In Review: The Musketeers #2

A surprisingly average Zenescope book.

The covers: This issue’s foursome of covers begins with the A by Igor Vitorino and Kyle Ritter. Aramis, Carmen Alexander, gets the sole focus on this cover. She’s holding sword-gun combos, with one of the weapons pointed off to her front right. Her jackets spreads out behind her very fashionably. Aramis looks like a giant as she stands among the city’s skyscrapers, her lower legs and feet hidden by a fog that’s moved in. The character looks great and city very cool. The coloring really makes this pop, as the sinister reds used for the evening sky and the cool blues of the fog make for a great combination. Robert Atkins and Ivan Nunes have created the B cover which features Diego Garcia, Athos, hanging from a moving police helicopter. An officer has the door open and is firing at the hero, though he looks up with a smile on his face. Some good details in this image with the Musketeer looking good, especially with the work done on his costume. The copter also looks good and there’s a solid background on the illustration. The coloring brings this to life, with the blades on the vehicle and the city looking swell. The C cover by Alfredo Reyes and Ylenia Di Napoli focuses on Winter Sudam, Porthos, as she raises her sword high as though saying, “En garde!” She has her left hand on her hip and her right leg is slightly before her left, suggesting that she is about to strike. Her cape and hair billow behind her beautifully. The city looks good and the moon is superb. Nice coloring on this brings the focus to the character’s face and her beautiful blue cape. Very nice. The final cover is the D by Caanan White and Ceci de la Cruz. This has the trio leaping from atop a building down upon the unfortunate reader. Porthos is in the center, with a sword and pistol pointed forward. The look on her face states that’s she about to enjoy what is soon to transpire. To her left is Aramis, who has two longswords held high as she falls to the ground. On Porthos’s right is Athos, wielding a pair of small axes in his hands. Neat point of view and good coloring, though the top of the image does seem a little wasterful as it’s mostly empty space, the top of the building, and bits of Porthos’s cape. Overall grades: A A, B A-, C B+, and D B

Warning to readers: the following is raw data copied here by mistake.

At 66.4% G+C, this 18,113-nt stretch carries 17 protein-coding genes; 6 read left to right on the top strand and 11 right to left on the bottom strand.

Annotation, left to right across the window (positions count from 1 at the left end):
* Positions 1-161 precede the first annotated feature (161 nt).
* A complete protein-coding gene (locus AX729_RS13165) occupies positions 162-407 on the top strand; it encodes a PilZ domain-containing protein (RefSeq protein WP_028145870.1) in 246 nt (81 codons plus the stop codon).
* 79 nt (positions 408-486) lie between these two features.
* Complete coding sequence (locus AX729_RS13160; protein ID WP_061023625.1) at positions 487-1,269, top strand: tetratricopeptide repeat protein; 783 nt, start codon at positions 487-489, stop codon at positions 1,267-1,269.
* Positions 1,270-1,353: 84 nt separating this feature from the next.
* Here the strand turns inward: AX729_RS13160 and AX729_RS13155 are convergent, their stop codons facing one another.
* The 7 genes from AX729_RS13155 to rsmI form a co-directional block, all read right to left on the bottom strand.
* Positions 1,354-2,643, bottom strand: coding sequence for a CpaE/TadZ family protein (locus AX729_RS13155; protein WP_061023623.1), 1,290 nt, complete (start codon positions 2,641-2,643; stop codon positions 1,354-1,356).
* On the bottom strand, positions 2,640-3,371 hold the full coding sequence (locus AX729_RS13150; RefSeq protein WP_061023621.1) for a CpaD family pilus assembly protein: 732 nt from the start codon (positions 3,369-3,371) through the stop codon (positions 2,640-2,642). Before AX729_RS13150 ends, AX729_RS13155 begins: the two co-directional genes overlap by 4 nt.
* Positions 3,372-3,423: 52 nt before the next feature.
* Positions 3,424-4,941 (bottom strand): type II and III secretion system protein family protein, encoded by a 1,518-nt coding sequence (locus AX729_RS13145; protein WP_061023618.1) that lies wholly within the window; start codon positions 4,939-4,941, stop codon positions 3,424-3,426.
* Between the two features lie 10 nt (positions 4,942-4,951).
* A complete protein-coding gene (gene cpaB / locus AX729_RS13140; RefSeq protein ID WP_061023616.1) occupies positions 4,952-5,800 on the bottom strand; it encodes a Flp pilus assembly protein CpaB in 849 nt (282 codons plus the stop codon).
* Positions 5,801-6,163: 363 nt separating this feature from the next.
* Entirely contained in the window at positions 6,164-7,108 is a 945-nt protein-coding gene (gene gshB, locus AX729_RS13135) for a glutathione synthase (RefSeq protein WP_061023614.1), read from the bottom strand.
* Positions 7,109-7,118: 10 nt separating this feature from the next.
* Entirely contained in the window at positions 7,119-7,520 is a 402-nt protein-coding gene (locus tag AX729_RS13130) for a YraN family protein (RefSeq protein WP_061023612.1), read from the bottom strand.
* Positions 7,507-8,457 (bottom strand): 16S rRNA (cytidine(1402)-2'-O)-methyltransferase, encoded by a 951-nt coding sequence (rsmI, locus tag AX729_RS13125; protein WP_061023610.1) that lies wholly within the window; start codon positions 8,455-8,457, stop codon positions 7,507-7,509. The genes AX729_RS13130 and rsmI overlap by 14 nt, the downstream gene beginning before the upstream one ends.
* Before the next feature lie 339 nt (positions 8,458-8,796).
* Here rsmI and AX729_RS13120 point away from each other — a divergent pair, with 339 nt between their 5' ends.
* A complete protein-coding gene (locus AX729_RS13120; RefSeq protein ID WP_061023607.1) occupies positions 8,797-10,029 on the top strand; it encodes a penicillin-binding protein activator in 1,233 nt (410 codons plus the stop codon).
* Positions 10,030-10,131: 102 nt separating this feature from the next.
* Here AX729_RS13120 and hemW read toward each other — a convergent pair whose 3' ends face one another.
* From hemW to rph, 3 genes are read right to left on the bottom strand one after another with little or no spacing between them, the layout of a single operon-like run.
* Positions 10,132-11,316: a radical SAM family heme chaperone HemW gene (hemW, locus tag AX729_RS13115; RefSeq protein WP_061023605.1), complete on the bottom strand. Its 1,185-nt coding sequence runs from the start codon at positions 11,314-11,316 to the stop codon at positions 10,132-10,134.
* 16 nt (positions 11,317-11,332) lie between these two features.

The story: Joe Brusha crafted this second installment with Terry Kavanagh writing it. Porthos has a rope around her waist as Athos lowers her into a museum. She’s trying to take a look at a gold bracelet that’s on display to see if it’s the Chariot Artifact of Tarot that Merlin has tasked her and her two teammates, Athos and Aramis, to acquire for him. As she’s lowered down she’s unaware that above Aramis is continuing to tease Athos about not having sex with her. He gets a sad look on his face as he admits he can’t feel anything any more. Finally at the artifact, Porthos discovers that there’s no chariot etched inside it. Complicating things is the museum guard that’s been alerted to her presence because of the pair’s conversation above. Aramis disarms the guard and they’re off to their next destination, a bank. They break into the vault at night, set off the alarm, and are disappointed when they discover the security box they check does not contain what they seek. As Porthos and Athos speak, Aramis opens a different security box and takes out an envelope and hides it in her jacket. Outside are several police officers, so the team has to leave the hard way. There’s a fun action sequence that follows, though it doesn’t go as planned by their ally in the city. The story moves to Camelot where Merlin orders Morgan to go to the Musketeers to speed them with their search. One of the Musketeers realizes that their quest may not be for the right reasons, while a group of armed men are following them for a nefarious purpose. A quick cameo with Skye Mathers and Shang shows that the Musketeers are soon to have a visitor who wants to reclaim something that was taken from her. There’s a neat reunion on Page 21 and a good wrinkle in one hero’s personality on the final page. Some solid action with slow building of characters. Nothing major happens, but it’s enjoyable to read. Overall grade: B